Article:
State Data Shows 36% of Hospitals Meet Nurse Staffing Requirements
About 36% of California hospitals are in compliance with state nurse-to-patient ratio rules, according to data from the Department of Health Services from the first 10 months of 2004, the Los Angeles Times reports. According to the Times, the findings come as Gov. Arnold Schwarzenegger's (R) administration and some state hospitals are attempting to "scale back the ratios" (Chong, Los Angeles Times, 2/6).
DHS officials in November 2004 proposed to delay until at least January 2008 a decrease -- originally scheduled for Jan. 1, 2005 -- in the required nurse-to-patient ratio for medical-surgical units from 1-to-6 to 1-to-5. DHS also would allow hospitals to suspend temporarily compliance with nurse staffing rules for EDs in the event of an "unforeseeable influx" of patients. In addition, DHS proposed reversing a requirement that hospitals replace nurses on bathroom breaks.
DHS has submitted the proposals to the Office of Administrative Law, which is expected to approve them. DHS likely will hold a public hearing on the proposals in mid-January (California Healthline, 11/30/04).
A Times review of hospital inspection records of 28 hospitals completed by October 2004 found that 10 hospitals met staffing ratio requirements.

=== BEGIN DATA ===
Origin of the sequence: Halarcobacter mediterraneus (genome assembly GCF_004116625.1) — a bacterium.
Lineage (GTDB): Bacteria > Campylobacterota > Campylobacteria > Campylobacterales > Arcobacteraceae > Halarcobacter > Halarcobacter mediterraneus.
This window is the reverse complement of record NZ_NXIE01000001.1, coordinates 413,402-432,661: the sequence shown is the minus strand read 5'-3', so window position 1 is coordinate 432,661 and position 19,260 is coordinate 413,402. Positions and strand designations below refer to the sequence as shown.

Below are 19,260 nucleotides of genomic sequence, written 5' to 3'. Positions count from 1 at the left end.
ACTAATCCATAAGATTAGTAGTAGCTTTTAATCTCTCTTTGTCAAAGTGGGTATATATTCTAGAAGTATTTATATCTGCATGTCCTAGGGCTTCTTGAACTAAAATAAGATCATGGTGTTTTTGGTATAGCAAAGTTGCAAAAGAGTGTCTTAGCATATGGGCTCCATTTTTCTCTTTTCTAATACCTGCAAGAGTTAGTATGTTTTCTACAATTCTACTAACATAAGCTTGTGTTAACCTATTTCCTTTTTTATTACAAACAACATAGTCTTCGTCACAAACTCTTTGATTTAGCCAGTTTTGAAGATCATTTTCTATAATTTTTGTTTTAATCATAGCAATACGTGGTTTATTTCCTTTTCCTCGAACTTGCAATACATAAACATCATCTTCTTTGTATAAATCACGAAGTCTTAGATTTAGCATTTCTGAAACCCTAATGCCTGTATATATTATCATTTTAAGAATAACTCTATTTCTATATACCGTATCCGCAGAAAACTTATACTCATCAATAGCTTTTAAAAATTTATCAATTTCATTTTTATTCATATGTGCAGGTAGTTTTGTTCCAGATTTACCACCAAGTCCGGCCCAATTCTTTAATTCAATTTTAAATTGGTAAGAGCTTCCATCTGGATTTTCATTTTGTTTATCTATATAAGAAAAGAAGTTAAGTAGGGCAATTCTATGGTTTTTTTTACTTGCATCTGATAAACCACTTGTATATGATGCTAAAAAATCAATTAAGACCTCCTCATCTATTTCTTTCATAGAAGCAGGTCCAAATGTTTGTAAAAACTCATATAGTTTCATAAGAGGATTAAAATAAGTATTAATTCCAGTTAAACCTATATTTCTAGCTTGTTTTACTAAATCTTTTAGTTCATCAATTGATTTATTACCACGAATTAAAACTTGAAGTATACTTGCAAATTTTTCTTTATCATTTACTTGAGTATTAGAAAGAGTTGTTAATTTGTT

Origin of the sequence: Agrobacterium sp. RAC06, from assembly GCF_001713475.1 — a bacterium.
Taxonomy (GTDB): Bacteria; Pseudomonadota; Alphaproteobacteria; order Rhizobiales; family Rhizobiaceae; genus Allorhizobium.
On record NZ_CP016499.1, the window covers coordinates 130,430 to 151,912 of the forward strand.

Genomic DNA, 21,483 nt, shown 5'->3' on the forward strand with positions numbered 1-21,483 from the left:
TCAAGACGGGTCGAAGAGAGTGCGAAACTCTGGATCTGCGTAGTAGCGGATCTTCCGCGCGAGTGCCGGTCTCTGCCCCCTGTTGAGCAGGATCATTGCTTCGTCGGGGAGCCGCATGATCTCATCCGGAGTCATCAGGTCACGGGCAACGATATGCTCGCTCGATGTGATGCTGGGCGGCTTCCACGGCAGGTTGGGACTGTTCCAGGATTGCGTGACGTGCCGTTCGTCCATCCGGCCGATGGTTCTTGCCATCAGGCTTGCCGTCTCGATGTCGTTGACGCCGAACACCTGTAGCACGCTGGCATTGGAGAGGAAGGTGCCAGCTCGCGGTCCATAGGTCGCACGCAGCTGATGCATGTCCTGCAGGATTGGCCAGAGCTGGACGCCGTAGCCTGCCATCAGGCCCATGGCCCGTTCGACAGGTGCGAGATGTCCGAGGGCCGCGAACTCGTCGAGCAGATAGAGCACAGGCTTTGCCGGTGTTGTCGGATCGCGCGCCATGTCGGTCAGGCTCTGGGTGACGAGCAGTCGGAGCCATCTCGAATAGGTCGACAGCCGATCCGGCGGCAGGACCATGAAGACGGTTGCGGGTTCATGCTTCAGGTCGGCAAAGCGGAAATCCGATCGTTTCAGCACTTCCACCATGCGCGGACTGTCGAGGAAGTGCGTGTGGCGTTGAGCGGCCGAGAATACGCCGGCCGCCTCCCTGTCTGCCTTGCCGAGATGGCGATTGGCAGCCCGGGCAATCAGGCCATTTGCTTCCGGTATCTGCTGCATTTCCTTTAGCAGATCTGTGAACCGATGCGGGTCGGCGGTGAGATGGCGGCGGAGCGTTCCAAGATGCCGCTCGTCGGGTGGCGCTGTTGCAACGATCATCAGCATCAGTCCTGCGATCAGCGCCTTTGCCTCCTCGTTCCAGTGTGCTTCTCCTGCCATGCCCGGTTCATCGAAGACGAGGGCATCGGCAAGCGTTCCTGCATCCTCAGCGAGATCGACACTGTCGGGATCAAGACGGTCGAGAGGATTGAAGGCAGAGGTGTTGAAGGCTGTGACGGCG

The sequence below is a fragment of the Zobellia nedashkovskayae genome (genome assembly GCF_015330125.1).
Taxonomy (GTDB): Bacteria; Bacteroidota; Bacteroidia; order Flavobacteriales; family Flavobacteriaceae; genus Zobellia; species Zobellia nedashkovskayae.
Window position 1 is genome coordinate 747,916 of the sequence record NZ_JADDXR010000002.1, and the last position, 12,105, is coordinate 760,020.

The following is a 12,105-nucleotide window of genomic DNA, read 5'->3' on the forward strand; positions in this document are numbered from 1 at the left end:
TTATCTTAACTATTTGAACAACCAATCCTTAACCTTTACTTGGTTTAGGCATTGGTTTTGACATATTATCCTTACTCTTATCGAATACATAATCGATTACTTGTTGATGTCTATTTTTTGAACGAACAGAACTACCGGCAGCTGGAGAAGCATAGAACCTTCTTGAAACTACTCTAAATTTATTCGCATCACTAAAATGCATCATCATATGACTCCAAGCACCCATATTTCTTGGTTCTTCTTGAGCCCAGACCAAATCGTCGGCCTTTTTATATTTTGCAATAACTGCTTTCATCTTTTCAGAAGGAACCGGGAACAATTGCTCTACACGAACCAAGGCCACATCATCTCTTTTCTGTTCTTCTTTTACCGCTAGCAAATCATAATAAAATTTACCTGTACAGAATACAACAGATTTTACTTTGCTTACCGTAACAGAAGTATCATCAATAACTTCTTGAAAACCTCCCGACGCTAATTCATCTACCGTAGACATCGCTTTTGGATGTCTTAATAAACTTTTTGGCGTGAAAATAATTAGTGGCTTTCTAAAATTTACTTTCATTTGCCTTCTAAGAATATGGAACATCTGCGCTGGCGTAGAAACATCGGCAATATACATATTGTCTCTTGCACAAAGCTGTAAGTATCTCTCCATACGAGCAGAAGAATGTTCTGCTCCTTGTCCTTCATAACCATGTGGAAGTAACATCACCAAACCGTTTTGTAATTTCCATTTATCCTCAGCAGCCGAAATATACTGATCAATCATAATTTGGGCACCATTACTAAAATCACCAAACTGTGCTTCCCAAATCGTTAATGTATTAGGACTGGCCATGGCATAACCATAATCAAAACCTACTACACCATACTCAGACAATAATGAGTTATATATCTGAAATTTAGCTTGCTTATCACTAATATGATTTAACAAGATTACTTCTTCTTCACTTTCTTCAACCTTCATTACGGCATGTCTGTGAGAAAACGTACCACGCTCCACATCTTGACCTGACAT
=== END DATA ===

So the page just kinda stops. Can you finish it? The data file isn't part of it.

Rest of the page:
Although the hospitals that met ratio guidelines varied in size and location, the Times reports that the hospitals all renegotiated rates with private health insurance companies and encouraged insurers to refer more patients to their hospitals to offset the costs of hiring more nurses.
In addition, most of the hospitals found to be in compliance with the law reported net income increases in 2003. Turnover rates and job vacancy rates at hospitals in compliance with the rules are below the state average rates of about 15%, which some hospital officials attribute to efforts to maintain employee satisfaction and nationally known specialties at the facilities that attract nurses.
Officials said their facilities also have low usage of temporary nurses, which can help control costs.
However, officials at hospitals that meet the staffing ratio requirements say it is difficult to maintain proper staffing levels and that staffing might not be in compliance at all times because of fluctuations in the number of patients seeking care.
The estimated percentage of hospitals in compliance with the staffing ratio varies. The California Hospital Association estimates a 15% compliance rate, while the California Nurses Association said information from 175 hospitals in the state shows an 80% compliance rate.
Jill Furillo, Southern California director for CNA, said, "What the data is showing and what our information is showing is, where there is a will, there is a way to meet the ratios" (Los Angeles Times, 2/6).